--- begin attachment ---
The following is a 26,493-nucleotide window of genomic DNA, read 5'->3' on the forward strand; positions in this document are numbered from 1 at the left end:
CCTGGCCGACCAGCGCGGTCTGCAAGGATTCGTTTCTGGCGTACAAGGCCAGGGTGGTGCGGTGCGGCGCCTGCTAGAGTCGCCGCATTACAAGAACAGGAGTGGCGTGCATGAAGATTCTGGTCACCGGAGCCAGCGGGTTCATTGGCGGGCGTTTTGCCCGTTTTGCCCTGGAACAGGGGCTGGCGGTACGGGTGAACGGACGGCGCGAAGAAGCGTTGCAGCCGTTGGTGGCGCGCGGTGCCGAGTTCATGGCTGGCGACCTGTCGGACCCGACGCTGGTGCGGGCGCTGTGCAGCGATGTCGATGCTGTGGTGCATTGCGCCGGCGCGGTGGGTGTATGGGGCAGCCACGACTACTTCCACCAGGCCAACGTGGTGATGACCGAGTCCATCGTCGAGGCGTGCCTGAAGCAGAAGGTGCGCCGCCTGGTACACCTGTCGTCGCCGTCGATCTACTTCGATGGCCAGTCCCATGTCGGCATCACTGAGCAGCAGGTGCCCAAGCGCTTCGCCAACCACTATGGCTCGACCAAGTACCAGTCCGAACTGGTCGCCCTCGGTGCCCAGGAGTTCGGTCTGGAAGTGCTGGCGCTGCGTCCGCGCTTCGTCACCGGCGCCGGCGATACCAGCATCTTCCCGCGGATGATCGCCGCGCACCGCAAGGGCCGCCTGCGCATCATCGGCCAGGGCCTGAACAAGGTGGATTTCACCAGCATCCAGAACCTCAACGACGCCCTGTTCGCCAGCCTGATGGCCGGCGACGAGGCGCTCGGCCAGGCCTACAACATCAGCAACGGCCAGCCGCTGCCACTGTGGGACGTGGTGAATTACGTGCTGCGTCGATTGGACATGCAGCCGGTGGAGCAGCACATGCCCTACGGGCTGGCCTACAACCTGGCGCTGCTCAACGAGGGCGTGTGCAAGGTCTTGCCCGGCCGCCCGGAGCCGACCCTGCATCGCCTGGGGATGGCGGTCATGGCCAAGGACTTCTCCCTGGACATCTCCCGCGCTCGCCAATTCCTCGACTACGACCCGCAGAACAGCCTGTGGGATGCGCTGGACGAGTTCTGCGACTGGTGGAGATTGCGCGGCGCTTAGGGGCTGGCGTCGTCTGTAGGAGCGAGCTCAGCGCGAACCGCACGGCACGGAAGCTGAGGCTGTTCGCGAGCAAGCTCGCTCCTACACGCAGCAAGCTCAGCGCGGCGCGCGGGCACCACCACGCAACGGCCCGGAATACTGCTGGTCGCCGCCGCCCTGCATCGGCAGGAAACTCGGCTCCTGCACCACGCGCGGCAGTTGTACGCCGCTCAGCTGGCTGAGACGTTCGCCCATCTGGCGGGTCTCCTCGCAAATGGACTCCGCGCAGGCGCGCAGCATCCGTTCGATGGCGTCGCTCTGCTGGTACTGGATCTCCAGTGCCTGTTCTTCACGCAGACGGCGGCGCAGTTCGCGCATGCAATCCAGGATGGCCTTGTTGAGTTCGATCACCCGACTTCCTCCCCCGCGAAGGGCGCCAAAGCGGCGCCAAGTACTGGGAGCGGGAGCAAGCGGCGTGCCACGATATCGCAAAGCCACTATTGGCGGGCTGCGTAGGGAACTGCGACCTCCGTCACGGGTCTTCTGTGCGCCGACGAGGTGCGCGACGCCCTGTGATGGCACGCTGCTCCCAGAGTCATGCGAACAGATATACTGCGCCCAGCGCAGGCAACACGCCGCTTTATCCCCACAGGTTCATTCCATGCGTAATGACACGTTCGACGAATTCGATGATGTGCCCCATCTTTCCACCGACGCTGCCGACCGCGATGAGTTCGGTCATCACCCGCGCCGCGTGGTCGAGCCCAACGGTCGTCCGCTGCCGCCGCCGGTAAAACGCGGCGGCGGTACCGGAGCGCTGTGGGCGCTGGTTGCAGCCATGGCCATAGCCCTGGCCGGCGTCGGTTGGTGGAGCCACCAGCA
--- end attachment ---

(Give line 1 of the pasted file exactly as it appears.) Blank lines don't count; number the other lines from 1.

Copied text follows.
The following is a 26,493-nucleotide window of genomic DNA, read 5'->3' on the forward strand; positions in this document are numbered from 1 at the left end: